Thursday, July 30, 2009

Since the recent certification of the Starbucks Union, a branch of the Industrial Workers of the World (IWW), as the official union for one Starbucks outlet in Québec City it appears that the coffee giant is not as invulnerable as was once thought. Previous attempts, on the part of the Canadian Auto Workers (CAW) in British Columbia failed back in the 1990s. As far as Molly can determine there is only one other unionized Starbucks in the world. This lone example is in Regina, Saskatchewan where the workers are represented by the Retail, Wholesale and Department Store Union- Saskatchewan(RWDSU). This particular RWDSU has no connection with the RWDSU International with whom it split back in the 1970s. Since that time the RWDSU has gained a reputation as one of the most progressive and militant unions in North America. In the past they have used workplace occupations as part of their strike tactics.
Both the RWDSU and the IWW ,which has spearheaded recent drives to unionize Starbucks, are small unions. The RWDSU has the advantage of geographical concentration over the dispersed IWW, and it is more effective for that. The major unions and union federations won't touch Starbucks, or any related workplace such as fast food joints, unionization with a ten foot pole. In the days when the CAW attempted their drive in BC they were a much different union then they are today. Having split from the Canadian Labour Congress (CLC) they were willing to take on every possible organizational effort in what was a quest to become a multiindustry alternative to the CLC. They are a much quieter beast today, and it would be hard to imagine them attempting organization in such places as Starbucks at the present time.
Which leads us to the most recent question in Molly's Polls; "Is It Possible to Unionize Places Such as Starbucks?". See our sister site to register your opinion. There are immense difficulties that any union that attempts to organize in places such as Starbucks have to overcome. This is even more so in fast food joints such as McDonalds. If there are only two unionized Starbucks in the world that is still 200% better than the zero McDonalds that are organized. Molly is agnostic about the prospects insofar as I think that such organization is possible , but only in certain locations where both the laws and the local culture are such as to facilitate such efforts.
Québec today has a long standing tradition of militant unionism far greater than almost anywhere else on the continent. In Saskatchewan unions such as the RWWDSU thrive in the lengthening shadows of what was once the most left wing community on the continent. Saskatchewan socialism has, today, been corrupted beyond all recognition, but the populist tradition still lingers. Should young workers there be privileged to have known their grandparents or grand uncles/grand aunts about 50% of them would have had a family member who was a convinced socialist, one not shy of stating their views. Presented with the option of unionization- with a radical rhetoric thrown in- the old "lefty genes" have a tendency to reactivate. Perhaps many parts of Newfoundland, Minnesota and Wisconsin are the same.
One thing that I do think is that such vague radicalism is insufficient for unionization to take a general hold outside of isolated branches of such enterprises as Starbucks. In order for the efforts to expand beyond isolated instances a community as well as a workplace mobilization has to occur. The example of a large proportion of the population of a city, even one so small as Québec City (or even Regina-much smaller), organizing a boycott of recalcitrant companies would bring the bosses to heel much faster than simple organization of workplaces, one by one, could do. Such a campaign would also reverberate worldwide and make unionization much easier in other locations.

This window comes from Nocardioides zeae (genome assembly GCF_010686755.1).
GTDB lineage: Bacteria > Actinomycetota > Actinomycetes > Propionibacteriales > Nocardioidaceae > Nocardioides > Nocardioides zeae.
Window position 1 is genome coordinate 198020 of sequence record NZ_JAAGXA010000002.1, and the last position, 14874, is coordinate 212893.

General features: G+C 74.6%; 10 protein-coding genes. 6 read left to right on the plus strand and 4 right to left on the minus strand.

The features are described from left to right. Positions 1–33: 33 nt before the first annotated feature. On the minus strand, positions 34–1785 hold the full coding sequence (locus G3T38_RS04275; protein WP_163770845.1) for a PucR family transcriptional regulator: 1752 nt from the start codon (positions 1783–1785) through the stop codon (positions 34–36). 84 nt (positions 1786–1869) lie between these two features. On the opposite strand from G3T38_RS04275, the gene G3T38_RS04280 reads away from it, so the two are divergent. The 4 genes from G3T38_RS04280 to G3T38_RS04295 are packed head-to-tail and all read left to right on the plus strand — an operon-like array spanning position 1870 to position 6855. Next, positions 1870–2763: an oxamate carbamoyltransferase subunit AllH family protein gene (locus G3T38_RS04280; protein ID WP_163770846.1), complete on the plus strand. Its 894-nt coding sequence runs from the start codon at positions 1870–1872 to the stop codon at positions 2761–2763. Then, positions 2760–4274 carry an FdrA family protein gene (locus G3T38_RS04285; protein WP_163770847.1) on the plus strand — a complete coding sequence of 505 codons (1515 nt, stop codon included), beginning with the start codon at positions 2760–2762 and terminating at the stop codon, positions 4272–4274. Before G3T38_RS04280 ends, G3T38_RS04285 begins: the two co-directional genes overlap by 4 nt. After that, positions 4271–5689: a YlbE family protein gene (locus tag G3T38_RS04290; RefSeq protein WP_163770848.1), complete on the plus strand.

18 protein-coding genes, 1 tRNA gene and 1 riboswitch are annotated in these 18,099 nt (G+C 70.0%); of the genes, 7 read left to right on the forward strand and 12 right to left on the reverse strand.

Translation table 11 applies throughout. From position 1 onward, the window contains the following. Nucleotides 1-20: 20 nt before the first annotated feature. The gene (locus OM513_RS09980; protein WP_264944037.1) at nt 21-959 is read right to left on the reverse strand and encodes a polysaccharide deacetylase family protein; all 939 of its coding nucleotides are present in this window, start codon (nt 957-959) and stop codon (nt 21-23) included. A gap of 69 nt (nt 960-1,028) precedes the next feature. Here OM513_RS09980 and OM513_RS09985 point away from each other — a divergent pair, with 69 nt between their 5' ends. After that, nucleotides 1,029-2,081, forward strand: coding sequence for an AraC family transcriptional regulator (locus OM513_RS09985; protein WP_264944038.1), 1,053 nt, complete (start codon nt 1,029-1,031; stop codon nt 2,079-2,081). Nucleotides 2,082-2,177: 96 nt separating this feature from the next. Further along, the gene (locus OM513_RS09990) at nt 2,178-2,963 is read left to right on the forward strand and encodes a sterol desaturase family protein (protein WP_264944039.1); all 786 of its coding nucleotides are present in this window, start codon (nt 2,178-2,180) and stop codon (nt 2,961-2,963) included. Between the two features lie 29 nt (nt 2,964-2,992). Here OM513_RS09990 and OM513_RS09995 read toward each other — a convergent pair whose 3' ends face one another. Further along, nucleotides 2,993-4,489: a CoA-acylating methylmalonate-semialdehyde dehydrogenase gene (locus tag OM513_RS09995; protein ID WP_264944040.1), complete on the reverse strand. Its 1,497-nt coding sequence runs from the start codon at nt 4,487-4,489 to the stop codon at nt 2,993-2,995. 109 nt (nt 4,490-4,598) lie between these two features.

Am I too pessimistic in my assessment that unionization in places such as Starbucks will proceed very slowly in the foreseeable future ? Time will tell. In the meantime visit Molly's Polls to express your own opinion. I hope to comment more on this matter over there.


Transcona Slim said...

There are examples of folks organizing at McDonlds:

I think the second, the McDonalds Workers Resistance Network, sort of like an affinity group organizing model, is pretty interesting and is better suited for places like it then traditional "union" style organizing.

mollymew said...

Thanks for the comment Slim. The problem is that I don't think that there is a single McDonalds in the world where the workers are organized into a majoritarian union that can bargain with the company. There has certainly been a lot of effort over the years in many different countries. The actual situation of the workforce of fast food joints almost automatically necessitates the "affinity group"/"minority unionism" (to give it another name-I've also seen it referred to as "solidarity unionism" in the IWW) style of organizing. "Community unionism", in a fuller sense, is a far distant goal that, right now, could only be dreamed about in smaller cities.
In the past the IWW actually had major success in the lumber and agricultural sectors, with workforces that were perhaps even more "temporary" than what fast food joints are today. The difference is that this was over 80years ago, and the present situation is far different. It was much harder for bosses to combine in those days, for one thing. Today the enterprises that are successful are transnationals almost by definition.
As I said, I'm agnostic about the prospects, but I hope to comment on its more fully over at Molly's Polls. It would be great if it could happen, but it may or may not come to pass. Experience will tell.